A group representing Liverpool's business community has attacked plans to turn much of the city's riverfront into a World Heritage Site.
In the week UNESCO inspectors visit the city, think-tank and networking organisation Downtown Liverpool has warned the proposal will slow regeneration and development.
Director Frank McKenna said that if the bid wins UN backing it will 'hugely increase' the power and influence of the city's heritage lobby.
'We are already worried about the importance of the conservationists, ' he told the AJ. 'There are a number of medium-sized developments that have already failed to win council support because of the [World Heritage Site] bid.
'Many people are rightly proud that Liverpool's built heritage is being recognised as one of the best in the world, but no one seems to have thought through what it will actually mean.
'There are many economic opportunities about to come our way, but World Heritage Site status might well mean we are not in the best position to take them up, 'McKenna added.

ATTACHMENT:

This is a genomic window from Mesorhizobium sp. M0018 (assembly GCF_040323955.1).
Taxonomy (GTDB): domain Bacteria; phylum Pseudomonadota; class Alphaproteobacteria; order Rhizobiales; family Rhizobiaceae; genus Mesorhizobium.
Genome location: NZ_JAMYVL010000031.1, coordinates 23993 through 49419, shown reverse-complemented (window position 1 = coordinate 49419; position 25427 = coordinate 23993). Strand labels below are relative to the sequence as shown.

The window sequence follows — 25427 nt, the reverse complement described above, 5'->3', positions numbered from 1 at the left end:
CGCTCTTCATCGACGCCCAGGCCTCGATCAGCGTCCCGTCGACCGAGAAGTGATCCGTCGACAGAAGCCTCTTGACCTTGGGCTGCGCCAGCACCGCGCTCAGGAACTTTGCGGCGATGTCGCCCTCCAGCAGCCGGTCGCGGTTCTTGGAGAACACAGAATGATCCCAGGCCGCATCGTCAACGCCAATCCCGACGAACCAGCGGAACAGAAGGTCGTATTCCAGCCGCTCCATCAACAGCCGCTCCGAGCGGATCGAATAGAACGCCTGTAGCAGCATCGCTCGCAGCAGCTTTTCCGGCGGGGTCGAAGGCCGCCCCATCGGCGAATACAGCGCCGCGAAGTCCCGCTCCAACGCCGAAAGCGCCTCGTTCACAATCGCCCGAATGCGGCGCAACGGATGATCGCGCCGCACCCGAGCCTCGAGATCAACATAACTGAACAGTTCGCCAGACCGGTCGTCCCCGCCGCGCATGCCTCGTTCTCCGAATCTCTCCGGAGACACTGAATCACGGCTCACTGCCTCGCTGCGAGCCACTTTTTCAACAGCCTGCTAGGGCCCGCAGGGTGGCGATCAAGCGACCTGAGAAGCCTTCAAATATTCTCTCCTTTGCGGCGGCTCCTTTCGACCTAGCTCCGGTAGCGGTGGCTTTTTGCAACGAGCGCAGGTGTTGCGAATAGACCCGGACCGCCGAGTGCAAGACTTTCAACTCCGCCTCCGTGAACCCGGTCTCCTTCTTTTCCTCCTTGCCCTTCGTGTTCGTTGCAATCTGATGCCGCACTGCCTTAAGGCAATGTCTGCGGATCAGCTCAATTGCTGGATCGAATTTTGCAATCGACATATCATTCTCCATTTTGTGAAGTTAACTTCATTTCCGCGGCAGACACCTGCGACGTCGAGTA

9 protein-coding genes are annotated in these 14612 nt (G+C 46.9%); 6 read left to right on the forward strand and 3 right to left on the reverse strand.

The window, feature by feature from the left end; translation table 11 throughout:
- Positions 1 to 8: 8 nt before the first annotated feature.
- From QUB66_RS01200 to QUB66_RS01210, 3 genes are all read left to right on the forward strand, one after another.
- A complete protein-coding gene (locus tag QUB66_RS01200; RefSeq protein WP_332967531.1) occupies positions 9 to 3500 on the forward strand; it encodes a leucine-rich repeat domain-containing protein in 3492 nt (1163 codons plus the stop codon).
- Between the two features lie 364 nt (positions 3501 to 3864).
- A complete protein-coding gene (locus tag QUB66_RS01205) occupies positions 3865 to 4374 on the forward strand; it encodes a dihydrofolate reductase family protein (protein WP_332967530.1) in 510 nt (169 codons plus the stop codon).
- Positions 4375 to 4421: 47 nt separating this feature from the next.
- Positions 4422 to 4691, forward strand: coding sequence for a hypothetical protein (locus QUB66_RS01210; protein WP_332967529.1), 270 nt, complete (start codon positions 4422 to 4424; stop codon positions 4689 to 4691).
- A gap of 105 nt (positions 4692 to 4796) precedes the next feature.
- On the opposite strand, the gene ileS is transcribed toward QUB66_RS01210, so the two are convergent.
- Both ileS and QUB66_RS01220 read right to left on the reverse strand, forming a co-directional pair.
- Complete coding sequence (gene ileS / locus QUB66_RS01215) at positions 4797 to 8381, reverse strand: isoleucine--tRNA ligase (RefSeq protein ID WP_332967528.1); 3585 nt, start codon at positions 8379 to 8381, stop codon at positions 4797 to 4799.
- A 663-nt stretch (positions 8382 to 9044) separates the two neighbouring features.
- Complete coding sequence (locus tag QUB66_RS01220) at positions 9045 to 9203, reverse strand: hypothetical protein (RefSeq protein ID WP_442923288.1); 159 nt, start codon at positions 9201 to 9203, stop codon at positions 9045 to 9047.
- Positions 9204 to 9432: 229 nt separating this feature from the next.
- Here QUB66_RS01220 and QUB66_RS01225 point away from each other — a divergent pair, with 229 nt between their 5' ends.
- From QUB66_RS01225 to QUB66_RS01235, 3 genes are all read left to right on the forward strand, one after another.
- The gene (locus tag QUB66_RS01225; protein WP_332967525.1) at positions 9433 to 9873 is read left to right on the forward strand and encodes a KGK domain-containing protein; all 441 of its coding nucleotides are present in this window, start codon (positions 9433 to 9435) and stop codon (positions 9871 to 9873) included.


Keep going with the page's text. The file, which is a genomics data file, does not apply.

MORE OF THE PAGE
He also warned there would be few material benefits. 'World Heritage Site status would not provide us with any money. You don't simply get a wad of cash to tart up all the great buildings that need to be refurbished, ' he said.
Downtown Liverpool's opposition follows warnings from experts that if the city's bid is successful it would reduce the chances of Will Alsop's Fourth Grace winning planning permission (AJ 23.1.03).
However, the city's council dismissed these concerns, saying McKenna's criticism showed that he has 'failed to understand what winning the bid would actually mean'.